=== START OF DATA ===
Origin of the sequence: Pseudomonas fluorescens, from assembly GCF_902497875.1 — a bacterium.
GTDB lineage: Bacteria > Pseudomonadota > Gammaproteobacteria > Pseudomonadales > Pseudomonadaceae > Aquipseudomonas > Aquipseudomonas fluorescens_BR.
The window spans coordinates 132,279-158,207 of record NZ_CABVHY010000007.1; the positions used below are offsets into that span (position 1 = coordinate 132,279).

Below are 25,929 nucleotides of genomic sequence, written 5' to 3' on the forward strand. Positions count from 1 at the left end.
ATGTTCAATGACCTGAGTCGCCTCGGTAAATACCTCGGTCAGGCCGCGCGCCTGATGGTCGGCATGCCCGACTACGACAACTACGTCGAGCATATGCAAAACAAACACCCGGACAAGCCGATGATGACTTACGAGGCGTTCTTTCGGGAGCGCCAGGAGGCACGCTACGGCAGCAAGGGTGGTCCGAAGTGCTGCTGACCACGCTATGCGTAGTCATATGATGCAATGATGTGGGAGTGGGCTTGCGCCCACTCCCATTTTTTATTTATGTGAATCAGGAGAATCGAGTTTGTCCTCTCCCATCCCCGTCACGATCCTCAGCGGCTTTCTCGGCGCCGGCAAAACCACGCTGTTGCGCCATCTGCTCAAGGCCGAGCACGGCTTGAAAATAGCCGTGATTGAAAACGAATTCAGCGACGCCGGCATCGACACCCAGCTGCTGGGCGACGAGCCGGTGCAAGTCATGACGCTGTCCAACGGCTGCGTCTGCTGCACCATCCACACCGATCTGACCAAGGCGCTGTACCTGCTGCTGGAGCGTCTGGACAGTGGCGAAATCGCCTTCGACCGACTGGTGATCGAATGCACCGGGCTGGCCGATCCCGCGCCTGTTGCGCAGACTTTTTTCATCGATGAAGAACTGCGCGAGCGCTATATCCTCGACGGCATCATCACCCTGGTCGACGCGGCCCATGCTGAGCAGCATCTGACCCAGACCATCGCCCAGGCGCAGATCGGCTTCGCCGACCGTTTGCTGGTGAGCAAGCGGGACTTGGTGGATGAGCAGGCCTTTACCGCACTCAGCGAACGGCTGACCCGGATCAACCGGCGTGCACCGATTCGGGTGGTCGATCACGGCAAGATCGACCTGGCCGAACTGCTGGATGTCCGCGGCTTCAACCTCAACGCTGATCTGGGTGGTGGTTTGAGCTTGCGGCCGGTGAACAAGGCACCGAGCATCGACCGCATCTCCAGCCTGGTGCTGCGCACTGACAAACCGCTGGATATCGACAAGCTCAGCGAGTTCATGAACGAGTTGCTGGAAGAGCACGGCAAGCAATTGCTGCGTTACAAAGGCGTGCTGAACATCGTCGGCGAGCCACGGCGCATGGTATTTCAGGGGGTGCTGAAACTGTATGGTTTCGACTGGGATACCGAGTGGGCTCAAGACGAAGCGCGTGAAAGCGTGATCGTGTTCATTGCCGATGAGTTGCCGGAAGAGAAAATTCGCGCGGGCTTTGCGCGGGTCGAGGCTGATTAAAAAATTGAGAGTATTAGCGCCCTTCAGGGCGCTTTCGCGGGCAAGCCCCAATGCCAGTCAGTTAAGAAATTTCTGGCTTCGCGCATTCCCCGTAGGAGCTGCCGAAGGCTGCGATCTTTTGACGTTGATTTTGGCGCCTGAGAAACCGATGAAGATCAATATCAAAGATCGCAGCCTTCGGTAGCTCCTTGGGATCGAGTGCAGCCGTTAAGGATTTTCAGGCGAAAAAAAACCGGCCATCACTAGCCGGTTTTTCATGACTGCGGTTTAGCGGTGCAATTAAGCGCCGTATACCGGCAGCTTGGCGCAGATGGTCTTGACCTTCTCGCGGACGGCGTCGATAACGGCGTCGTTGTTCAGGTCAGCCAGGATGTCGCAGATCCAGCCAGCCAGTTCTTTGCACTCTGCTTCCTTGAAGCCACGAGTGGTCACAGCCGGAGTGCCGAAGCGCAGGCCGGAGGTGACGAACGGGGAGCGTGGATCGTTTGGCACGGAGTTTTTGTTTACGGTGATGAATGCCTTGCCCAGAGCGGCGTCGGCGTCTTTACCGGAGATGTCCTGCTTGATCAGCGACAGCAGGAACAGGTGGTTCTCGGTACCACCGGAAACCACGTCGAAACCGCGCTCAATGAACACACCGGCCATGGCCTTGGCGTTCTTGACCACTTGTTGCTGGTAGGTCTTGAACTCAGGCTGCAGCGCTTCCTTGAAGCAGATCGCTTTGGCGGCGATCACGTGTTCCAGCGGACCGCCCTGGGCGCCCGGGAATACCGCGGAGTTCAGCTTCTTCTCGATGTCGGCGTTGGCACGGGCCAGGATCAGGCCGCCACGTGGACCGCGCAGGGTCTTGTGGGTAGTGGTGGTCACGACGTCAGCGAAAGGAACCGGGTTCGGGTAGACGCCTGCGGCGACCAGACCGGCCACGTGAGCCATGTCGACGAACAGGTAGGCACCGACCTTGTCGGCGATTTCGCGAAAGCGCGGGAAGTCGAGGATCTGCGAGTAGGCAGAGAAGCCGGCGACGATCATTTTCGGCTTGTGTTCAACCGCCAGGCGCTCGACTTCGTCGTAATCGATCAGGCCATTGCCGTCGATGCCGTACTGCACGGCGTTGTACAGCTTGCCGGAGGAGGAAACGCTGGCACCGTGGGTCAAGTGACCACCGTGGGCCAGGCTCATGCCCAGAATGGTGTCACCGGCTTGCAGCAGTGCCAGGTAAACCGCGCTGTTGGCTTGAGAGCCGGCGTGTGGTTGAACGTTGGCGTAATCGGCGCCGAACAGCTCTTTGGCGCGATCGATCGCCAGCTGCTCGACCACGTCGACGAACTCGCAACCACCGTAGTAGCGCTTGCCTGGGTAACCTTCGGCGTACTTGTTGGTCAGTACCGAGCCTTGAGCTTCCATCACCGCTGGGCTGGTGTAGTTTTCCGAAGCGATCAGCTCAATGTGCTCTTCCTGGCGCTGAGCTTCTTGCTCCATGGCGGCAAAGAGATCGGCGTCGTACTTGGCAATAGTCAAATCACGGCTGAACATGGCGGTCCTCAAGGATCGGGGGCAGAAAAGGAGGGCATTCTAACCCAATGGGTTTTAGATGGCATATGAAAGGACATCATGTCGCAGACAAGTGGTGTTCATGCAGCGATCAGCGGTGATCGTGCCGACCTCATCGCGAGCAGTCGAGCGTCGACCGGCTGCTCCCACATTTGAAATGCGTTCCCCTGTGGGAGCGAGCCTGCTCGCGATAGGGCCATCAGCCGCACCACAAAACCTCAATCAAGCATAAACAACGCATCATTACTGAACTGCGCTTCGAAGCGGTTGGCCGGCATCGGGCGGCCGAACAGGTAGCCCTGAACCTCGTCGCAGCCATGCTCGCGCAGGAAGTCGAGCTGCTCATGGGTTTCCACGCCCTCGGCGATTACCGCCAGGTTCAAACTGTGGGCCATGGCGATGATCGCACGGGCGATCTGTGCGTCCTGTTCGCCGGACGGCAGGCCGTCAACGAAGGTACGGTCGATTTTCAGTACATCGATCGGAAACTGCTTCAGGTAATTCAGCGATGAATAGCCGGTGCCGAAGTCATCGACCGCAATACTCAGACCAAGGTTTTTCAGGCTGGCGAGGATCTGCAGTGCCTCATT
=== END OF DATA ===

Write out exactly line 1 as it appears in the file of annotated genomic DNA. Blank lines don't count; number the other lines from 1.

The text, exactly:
Origin of the sequence: Pseudomonas fluorescens, from assembly GCF_902497875.1 — a bacterium.